International student transition to the United States

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Brown, Audrey
Burdsal, Charles A.

Brown, Audrey. International Student Transition to the United States. --In Proceedings: 11th Annual Symposium on Graduate Research and Scholarly Projects. Wichita, KS: Wichita State University, p. 32


International student populations are found on almost all college campuses in the United States, with the majority of these students having come to the United States specifically for the purpose of attending universities at either the graduate or undergraduate level. Many of these students are sponsored by the universities that they attend; this not only means that the university provides assistance in sponsoring a visa for the United States, but that it also serves as the main information source about the new home these students are intending to move to and settle. The research below addresses the problems of international student transition by trying to understand the students' quality of life from a basic daily-needs level, as well as from social-identity and personal-identity levels. It specifically addresses the difficulties and advantages that international students face when they come to the United States for school, either at the undergraduate or the graduate level. The participation of the research, which was done via survey, was the entire graduate and undergraduate international student population of the university (2,157 students), of which 332 responded (15.4% response rate). The results of the survey show that they (the international students) were not adequately prepared for basic life in the United States. Many of them felt that they lacked basic resources and they lacked the information necessary to find them. Many international students found the American students to be stand offish, and to be "fake" as well as not friendly in the way that many of them are accustomed to in their home countries. Some of the significant findings are the correlations between being asked to people's homes and the easiness of making friends in the US (r=.392, p<.01) as well as a negative correlation between overall perceived friendliness of Americans and easiness of making friends (r=-.354, p<.01). The greatest impact on overall happiness was a significant correlation between having reliable transportation and food availability (r=.790,p<.01), with social life (r=.564, p<.01) and with being able to fulfill religious needs (r=.443, p<.01). There are many potential ways to help International students overcome these hurdles when coming to the United States, the best ways that have been indicated by this study are increasing resources to aid in transition by better outlining life in the US. For example: availability of transportation, food and the easiness of creating social connections.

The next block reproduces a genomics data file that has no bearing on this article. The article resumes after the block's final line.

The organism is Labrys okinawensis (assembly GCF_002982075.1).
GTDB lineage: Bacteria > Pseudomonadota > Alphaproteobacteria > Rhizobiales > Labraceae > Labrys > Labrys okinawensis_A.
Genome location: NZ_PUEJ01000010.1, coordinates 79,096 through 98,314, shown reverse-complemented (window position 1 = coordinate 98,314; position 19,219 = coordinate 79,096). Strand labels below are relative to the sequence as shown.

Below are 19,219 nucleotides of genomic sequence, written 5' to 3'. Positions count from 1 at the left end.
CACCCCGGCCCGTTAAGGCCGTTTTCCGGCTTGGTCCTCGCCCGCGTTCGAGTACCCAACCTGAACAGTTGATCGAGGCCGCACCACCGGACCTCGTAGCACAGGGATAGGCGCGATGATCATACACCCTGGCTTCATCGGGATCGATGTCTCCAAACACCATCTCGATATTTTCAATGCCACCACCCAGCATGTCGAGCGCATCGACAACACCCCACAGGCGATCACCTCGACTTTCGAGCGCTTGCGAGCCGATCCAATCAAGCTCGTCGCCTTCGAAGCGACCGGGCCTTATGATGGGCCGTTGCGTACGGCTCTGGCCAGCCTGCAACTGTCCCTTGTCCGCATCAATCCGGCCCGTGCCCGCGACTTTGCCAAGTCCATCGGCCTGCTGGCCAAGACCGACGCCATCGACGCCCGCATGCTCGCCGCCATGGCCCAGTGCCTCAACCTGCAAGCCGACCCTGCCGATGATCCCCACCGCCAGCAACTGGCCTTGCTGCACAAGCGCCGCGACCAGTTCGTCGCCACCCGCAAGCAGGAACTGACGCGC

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Presented to the 11th Annual Symposium on Graduate Research and Scholarly Projects (GRASP) held at the Heskett Center, Wichita State University, April 24, 2015.
Research completed at Department of Psychology, Fairmount College of Liberal Arts and Sciences